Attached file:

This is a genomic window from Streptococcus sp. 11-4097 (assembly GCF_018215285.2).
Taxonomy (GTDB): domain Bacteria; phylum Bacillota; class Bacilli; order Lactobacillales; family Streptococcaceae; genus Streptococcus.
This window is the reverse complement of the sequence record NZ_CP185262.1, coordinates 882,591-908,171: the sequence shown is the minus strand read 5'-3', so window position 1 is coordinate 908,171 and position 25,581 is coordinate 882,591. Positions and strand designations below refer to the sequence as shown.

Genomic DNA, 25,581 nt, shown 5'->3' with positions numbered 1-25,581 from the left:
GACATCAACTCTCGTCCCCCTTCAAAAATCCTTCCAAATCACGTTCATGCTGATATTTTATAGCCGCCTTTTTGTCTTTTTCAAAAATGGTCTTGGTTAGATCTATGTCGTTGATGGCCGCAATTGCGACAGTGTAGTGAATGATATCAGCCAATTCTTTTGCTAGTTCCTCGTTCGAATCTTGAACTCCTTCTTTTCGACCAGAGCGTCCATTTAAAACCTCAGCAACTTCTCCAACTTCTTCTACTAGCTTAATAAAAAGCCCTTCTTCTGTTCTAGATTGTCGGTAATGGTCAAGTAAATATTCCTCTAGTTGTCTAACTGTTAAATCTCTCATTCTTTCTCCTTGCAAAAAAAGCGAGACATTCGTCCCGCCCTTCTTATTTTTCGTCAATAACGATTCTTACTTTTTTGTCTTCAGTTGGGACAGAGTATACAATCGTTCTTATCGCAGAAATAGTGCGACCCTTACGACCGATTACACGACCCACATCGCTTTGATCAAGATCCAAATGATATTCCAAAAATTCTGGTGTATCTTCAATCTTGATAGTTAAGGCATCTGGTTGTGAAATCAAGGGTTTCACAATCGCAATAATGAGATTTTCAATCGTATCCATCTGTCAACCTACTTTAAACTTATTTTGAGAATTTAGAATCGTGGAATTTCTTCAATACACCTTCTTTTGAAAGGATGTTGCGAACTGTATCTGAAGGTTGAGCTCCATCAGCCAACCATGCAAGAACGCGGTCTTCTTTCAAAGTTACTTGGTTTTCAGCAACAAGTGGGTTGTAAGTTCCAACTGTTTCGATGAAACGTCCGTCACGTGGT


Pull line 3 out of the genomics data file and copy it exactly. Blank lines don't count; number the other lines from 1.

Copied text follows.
This window is the reverse complement of the sequence record NZ_CP185262.1, coordinates 882,591-908,171: the sequence shown is the minus strand read 5'-3', so window position 1 is coordinate 908,171 and position 25,581 is coordinate 882,591. Positions and strand designations below refer to the sequence as shown.